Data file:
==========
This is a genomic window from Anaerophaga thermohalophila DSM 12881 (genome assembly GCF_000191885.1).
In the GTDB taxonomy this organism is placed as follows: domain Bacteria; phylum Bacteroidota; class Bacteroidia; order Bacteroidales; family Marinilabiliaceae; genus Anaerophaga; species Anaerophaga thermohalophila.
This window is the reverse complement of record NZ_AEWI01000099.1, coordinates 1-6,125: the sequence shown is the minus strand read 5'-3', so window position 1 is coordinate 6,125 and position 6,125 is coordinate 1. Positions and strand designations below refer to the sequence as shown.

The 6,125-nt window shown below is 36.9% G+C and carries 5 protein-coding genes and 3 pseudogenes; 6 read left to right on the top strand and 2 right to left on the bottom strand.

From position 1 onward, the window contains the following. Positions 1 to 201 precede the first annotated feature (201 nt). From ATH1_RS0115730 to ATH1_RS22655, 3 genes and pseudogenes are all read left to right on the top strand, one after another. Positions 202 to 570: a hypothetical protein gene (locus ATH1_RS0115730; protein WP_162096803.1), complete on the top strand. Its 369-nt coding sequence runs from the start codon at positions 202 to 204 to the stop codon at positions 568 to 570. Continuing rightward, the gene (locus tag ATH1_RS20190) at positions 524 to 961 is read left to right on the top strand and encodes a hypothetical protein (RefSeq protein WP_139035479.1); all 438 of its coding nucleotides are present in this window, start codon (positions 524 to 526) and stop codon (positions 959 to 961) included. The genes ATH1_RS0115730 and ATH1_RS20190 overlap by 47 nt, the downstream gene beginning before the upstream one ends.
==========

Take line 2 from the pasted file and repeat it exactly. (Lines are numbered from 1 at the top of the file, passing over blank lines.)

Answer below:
In the GTDB taxonomy this organism is placed as follows: domain Bacteria; phylum Bacteroidota; class Bacteroidia; order Bacteroidales; family Marinilabiliaceae; genus Anaerophaga; species Anaerophaga thermohalophila.